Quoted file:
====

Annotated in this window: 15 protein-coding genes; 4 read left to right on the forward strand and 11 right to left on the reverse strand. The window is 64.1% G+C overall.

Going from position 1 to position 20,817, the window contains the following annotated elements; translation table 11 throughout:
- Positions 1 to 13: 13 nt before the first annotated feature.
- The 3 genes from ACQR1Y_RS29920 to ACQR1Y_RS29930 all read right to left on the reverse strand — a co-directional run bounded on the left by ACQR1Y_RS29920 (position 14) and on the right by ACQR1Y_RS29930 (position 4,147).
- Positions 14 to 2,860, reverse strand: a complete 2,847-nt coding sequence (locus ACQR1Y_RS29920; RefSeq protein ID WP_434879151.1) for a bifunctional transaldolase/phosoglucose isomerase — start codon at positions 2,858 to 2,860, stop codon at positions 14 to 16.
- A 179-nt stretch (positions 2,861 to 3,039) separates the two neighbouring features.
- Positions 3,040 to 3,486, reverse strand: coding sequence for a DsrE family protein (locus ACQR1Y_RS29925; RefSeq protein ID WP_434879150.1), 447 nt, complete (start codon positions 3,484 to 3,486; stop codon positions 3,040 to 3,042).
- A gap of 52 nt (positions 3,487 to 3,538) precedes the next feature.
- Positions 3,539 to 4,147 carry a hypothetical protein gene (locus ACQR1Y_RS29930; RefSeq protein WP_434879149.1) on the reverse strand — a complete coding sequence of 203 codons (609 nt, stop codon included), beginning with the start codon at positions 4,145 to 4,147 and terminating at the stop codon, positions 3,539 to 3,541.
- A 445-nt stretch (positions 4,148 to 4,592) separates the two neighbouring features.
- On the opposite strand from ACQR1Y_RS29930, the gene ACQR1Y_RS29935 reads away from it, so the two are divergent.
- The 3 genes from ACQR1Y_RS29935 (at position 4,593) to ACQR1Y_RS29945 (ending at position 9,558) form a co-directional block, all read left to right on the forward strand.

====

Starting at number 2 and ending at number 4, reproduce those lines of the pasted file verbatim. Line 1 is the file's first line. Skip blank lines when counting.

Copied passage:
Going from position 1 to position 20,817, the window contains the following annotated elements; translation table 11 throughout:
- Positions 1 to 13: 13 nt before the first annotated feature.
- The 3 genes from ACQR1Y_RS29920 to ACQR1Y_RS29930 all read right to left on the reverse strand — a co-directional run bounded on the left by ACQR1Y_RS29920 (position 14) and on the right by ACQR1Y_RS29930 (position 4,147).